things that aren’t as cool, to make them cool and
then people will appreciate it
a little bit more. The catalyst for me starting to
get into this is when I
stumbled across a figure that said that 70% of all
seafood is eaten in a
restaurant… …70%! So, in a way a
chef is gatekeeper. He or she can
make a decision as to what they
put on a plate. How do I assure that what I’m
serving and what my colleagues
are serving are sustainable? Well, I think
first and foremost is trust. Servers need to understand it
in the restaurants, chefs need
to understand it for purchasing and buying
power. Sustainability is an
all-encompassing thing. It’s got to be good for
everybody. It’s got to be good for the
consumer, it’s got to be good for the
chef, it’s got to be good for the
fishermen. The fish we eat today may have
been caught by a foreign
coastal fishery – or even farmed. They may have been
caught in one country and then
processed in another. With the industry’s globalization
as well as
unregulated and pirate fishing in international waters,
U.S. fisheries and the
ecosystem are constantly being
challenged. But the United States continues
to be a leader in scientific
research and the development of sustainable
fisheries and a healthy
ecosystem, with impacts extending beyond U.S. waters. In 2001, after the discovery
that one the most endangered
creatures – the leatherback sea turtle, foraged
off the coast of California,
Oregon and Washington, the National Marine
Fisheries Service implemented a
large time and area closure to drift gillnet
fishing off central and
northern California, in order to protect it. It’s trans-Pacific migration
back to natal beaches in
Indonesia, where it mates and reproduces, is still
however through deadly
unregulated international
waters. The thing is your foreign
vessels which we, the majority
of our fish is where we consume it, they don’t have any
regulations and we have to
compete against boats that don’t have these
regulations and that’s hard on
the fishermen, the local fishermen. They don’t have to use the
pingers, they don’t have to observe
turtle catch or anything else. In the U.S. we have the cleanest
fisheries in terms of bycatch
anywhere in the world. We have the strictest
regulations, we do not want to
put our fishermen out of business and put them at
a competitive disadvantage to foreign fisheries. Consumers should prefer to buy
fisheries products that are
caught by U.S. fisheries because they have
some assurance that the marine
mammals and turtles and other elements of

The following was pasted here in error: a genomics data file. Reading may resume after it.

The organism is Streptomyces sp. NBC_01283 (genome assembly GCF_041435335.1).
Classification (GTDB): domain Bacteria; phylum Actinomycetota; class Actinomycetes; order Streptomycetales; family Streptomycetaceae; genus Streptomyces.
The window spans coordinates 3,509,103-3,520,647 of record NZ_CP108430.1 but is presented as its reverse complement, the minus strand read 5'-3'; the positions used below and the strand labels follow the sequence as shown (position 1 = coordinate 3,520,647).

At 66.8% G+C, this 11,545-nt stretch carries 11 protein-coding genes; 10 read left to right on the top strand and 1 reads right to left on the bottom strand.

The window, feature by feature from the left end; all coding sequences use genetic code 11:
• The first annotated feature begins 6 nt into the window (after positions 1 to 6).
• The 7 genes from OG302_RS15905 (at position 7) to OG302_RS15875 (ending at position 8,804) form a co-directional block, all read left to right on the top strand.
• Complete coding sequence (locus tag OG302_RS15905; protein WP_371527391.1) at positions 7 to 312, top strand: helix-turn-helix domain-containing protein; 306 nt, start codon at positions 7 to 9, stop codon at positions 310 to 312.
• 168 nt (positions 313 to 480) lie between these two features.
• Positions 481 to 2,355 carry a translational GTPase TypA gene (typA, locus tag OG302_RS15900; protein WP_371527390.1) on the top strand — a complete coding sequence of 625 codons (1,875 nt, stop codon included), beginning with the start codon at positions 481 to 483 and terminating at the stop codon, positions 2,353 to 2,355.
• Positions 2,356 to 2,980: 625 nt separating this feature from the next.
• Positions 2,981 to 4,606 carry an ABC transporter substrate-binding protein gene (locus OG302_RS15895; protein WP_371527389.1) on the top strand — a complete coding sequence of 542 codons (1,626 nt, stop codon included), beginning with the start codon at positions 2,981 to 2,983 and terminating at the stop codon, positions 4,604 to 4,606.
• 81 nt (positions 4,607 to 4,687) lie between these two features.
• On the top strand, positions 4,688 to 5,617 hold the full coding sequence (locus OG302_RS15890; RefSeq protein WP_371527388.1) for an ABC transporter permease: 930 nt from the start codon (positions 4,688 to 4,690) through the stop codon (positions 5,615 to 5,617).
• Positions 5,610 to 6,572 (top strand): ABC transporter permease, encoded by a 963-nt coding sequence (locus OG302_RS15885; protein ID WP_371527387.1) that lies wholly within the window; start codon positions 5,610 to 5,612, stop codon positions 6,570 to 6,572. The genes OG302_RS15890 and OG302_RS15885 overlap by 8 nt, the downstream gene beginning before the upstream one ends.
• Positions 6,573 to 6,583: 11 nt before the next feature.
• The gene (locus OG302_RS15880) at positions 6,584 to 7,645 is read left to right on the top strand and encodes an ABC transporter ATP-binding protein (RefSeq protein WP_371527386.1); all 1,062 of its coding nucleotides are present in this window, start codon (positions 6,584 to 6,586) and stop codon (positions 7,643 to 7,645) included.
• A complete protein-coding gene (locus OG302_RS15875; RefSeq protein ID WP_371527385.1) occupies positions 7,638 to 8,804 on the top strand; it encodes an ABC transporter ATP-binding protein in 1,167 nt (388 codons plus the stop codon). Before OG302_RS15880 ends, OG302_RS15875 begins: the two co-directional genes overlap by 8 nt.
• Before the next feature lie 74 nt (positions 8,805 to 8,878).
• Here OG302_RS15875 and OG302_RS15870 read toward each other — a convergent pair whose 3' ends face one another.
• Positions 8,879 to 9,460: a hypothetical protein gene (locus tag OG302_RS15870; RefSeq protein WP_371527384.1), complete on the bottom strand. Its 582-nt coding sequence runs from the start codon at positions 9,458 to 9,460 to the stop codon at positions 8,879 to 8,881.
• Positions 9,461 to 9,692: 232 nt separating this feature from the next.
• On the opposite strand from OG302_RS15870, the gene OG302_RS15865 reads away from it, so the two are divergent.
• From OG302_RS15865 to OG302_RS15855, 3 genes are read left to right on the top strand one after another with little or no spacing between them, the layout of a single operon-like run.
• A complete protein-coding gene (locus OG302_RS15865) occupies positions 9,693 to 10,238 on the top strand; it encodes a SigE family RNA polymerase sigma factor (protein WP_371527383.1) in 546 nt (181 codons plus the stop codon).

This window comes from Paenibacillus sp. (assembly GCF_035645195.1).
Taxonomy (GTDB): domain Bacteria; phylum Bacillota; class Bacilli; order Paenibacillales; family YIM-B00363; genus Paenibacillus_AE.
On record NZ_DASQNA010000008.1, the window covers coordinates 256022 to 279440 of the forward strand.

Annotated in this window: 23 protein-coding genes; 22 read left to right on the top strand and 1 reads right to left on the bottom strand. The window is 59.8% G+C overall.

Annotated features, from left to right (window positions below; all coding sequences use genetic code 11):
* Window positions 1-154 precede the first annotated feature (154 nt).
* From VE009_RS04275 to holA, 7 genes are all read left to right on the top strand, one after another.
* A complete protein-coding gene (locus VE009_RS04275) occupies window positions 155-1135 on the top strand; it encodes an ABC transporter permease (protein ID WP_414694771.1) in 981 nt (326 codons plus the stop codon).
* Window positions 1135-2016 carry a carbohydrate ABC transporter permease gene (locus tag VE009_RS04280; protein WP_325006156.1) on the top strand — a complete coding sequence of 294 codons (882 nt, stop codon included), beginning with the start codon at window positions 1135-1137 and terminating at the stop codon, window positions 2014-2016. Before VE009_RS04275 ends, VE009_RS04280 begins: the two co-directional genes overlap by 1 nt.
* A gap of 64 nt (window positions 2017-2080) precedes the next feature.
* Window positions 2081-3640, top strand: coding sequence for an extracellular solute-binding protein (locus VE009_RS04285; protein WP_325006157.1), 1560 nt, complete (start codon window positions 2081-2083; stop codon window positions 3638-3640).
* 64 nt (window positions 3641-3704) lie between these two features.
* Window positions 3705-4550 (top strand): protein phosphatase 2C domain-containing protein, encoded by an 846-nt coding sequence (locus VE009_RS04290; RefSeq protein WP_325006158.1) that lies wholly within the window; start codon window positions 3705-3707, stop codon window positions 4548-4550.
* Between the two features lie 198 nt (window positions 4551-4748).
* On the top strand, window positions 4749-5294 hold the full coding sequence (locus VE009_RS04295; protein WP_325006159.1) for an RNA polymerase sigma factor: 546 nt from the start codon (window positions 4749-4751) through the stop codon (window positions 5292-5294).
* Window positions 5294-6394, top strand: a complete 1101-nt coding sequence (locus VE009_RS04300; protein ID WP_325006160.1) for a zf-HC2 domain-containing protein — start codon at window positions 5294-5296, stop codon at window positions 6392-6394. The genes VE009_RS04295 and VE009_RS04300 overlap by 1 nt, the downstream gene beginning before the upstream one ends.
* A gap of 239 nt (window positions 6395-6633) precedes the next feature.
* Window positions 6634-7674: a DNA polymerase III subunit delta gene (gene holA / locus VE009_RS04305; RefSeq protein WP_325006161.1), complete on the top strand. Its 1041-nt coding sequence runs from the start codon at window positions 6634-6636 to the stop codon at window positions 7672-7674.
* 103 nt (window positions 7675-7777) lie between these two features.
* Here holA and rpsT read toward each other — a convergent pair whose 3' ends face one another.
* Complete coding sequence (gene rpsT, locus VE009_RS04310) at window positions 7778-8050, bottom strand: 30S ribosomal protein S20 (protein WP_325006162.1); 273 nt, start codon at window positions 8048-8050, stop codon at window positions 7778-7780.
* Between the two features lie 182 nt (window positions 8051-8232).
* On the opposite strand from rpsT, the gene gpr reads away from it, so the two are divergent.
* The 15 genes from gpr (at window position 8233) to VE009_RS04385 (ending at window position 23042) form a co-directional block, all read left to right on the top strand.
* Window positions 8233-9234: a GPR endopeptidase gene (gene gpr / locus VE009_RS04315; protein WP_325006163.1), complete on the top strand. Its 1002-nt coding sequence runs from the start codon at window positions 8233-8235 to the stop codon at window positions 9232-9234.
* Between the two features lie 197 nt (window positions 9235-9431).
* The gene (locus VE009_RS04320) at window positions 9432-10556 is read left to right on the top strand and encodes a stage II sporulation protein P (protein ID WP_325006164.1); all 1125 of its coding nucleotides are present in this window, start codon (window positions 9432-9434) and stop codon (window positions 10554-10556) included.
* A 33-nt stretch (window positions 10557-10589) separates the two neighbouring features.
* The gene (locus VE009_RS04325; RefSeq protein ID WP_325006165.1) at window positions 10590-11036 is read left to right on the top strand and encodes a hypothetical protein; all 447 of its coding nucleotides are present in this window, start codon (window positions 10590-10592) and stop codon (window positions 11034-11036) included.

the ecosystem are protected as
well as the fish stocks. There is a demand for tuna or
for swordfish, some economic
studies are raising questions about unintended
consequences. The demand is
still there, you import swordfish from other foreign
places – other than the carbon
footprint of doing that there is also the issue
that these fisheries are largely unregulated. So in
the end you’re killing more turtles – and it’s
the same turtles that are
foraging in California waters that then migrate across
international waters and to other sides of the
Pacific and get caught in these less
regulated fisheries to then
import that product into the U.S. In 2008 NOAA introduced the
Swordfish and Leatherback Use
of Temperate Habitat (SLUTH) initiative,
that promotes a closer working
relationship between all parties to better
understand interactions between
the swordfish industry and leatherback turtle populations. Fishermen have the skills,
knowledge and expertise on a
lot of these things, and scientists like myself and
others, in our agency, we’re
turtle scientists, we need those partnerships to make
our science work and them relevant to the issues
of management. With the recognition that
barriers must be overcome in
order to improve effective management and
sustainable fishing, there comes a sense of optimism
within the industry. My son’s fishing with me now.
He’s 16-years old, he comes on
my boat every year and fishes the whole summer.
He loves it…he’s good at it.
And the way we fish he’ll be doing it with his
life. That’s what I hope I’ll pass
down to him. It’s a renewable resource and
it can be there forever if it’s
managed properly. Not like oil, once it pumped
out the ground it’s gone. This can be here forever if we
take care of it.